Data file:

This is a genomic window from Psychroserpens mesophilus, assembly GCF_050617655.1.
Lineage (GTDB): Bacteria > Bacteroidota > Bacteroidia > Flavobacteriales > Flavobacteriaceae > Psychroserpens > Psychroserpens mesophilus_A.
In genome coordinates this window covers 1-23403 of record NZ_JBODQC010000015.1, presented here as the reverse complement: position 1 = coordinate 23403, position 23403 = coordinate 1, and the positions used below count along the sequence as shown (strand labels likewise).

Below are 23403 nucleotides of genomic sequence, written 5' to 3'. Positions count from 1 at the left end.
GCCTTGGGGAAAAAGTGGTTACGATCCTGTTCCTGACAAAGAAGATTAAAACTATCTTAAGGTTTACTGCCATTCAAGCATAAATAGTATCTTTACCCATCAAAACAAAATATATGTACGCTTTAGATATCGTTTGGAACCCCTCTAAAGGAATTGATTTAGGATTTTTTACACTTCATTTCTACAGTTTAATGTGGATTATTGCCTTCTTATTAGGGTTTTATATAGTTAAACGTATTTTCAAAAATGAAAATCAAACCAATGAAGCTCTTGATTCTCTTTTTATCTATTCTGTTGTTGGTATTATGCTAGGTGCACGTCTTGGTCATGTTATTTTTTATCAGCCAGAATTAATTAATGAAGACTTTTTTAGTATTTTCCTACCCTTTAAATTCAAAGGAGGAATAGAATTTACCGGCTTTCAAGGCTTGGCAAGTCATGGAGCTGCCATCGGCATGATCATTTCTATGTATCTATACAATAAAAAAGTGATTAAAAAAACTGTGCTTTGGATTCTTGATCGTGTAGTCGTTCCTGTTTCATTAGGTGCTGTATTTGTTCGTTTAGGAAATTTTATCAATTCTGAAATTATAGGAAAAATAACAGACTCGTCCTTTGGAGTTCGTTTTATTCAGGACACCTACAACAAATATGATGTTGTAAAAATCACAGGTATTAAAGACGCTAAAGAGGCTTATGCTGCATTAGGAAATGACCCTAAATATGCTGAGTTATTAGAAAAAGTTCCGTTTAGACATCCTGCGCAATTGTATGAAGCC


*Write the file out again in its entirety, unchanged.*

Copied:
This is a genomic window from Psychroserpens mesophilus, assembly GCF_050617655.1.
Lineage (GTDB): Bacteria > Bacteroidota > Bacteroidia > Flavobacteriales > Flavobacteriaceae > Psychroserpens > Psychroserpens mesophilus_A.
In genome coordinates this window covers 1-23403 of record NZ_JBODQC010000015.1, presented here as the reverse complement: position 1 = coordinate 23403, position 23403 = coordinate 1, and the positions used below count along the sequence as shown (strand labels likewise).

Below are 23403 nucleotides of genomic sequence, written 5' to 3'. Positions count from 1 at the left end.
GCCTTGGGGAAAAAGTGGTTACGATCCTGTTCCTGACAAAGAAGATTAAAACTATCTTAAGGTTTACTGCCATTCAAGCATAAATAGTATCTTTACCCATCAAAACAAAATATATGTACGCTTTAGATATCGTTTGGAACCCCTCTAAAGGAATTGATTTAGGATTTTTTACACTTCATTTCTACAGTTTAATGTGGATTATTGCCTTCTTATTAGGGTTTTATATAGTTAAACGTATTTTCAAAAATGAAAATCAAACCAATGAAGCTCTTGATTCTCTTTTTATCTATTCTGTTGTTGGTATTATGCTAGGTGCACGTCTTGGTCATGTTATTTTTTATCAGCCAGAATTAATTAATGAAGACTTTTTTAGTATTTTCCTACCCTTTAAATTCAAAGGAGGAATAGAATTTACCGGCTTTCAAGGCTTGGCAAGTCATGGAGCTGCCATCGGCATGATCATTTCTATGTATCTATACAATAAAAAAGTGATTAAAAAAACTGTGCTTTGGATTCTTGATCGTGTAGTCGTTCCTGTTTCATTAGGTGCTGTATTTGTTCGTTTAGGAAATTTTATCAATTCTGAAATTATAGGAAAAATAACAGACTCGTCCTTTGGAGTTCGTTTTATTCAGGACACCTACAACAAATATGATGTTGTAAAAATCACAGGTATTAAAGACGCTAAAGAGGCTTATGCTGCATTAGGAAATGACCCTAAATATGCTGAGTTATTAGAAAAAGTTCCGTTTAGACATCCTGCGCAATTGTATGAAGCC